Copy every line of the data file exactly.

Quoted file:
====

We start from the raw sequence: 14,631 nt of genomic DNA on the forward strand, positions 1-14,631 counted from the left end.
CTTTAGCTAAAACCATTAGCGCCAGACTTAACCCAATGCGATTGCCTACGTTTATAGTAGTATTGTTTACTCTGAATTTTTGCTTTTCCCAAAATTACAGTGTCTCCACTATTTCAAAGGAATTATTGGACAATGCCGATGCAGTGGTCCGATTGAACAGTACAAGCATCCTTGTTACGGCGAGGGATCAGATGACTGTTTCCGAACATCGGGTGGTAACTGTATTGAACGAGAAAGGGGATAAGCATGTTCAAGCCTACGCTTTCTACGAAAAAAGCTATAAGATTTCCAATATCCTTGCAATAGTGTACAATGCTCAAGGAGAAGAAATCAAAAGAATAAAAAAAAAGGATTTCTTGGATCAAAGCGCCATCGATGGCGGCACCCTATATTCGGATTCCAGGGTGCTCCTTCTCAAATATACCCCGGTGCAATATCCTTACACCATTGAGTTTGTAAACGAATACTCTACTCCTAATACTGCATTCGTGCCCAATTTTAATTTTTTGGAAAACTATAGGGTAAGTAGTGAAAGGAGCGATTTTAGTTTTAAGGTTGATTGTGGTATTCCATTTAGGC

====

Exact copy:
We start from the raw sequence: 14,631 nt of genomic DNA on the forward strand, positions 1-14,631 counted from the left end.
CTTTAGCTAAAACCATTAGCGCCAGACTTAACCCAATGCGATTGCCTACGTTTATAGTAGTATTGTTTACTCTGAATTTTTGCTTTTCCCAAAATTACAGTGTCTCCACTATTTCAAAGGAATTATTGGACAATGCCGATGCAGTGGTCCGATTGAACAGTACAAGCATCCTTGTTACGGCGAGGGATCAGATGACTGTTTCCGAACATCGGGTGGTAACTGTATTGAACGAGAAAGGGGATAAGCATGTTCAAGCCTACGCTTTCTACGAAAAAAGCTATAAGATTTCCAATATCCTTGCAATAGTGTACAATGCTCAAGGAGAAGAAATCAAAAGAATAAAAAAAAAGGATTTCTTGGATCAAAGCGCCATCGATGGCGGCACCCTATATTCGGATTCCAGGGTGCTCCTTCTCAAATATACCCCGGTGCAATATCCTTACACCATTGAGTTTGTAAACGAATACTCTACTCCTAATACTGCATTCGTGCCCAATTTTAATTTTTTGGAAAACTATAGGGTAAGTAGTGAAAGGAGCGATTTTAGTTTTAAGGTTGATTGTGGTATTCCATTTAGGC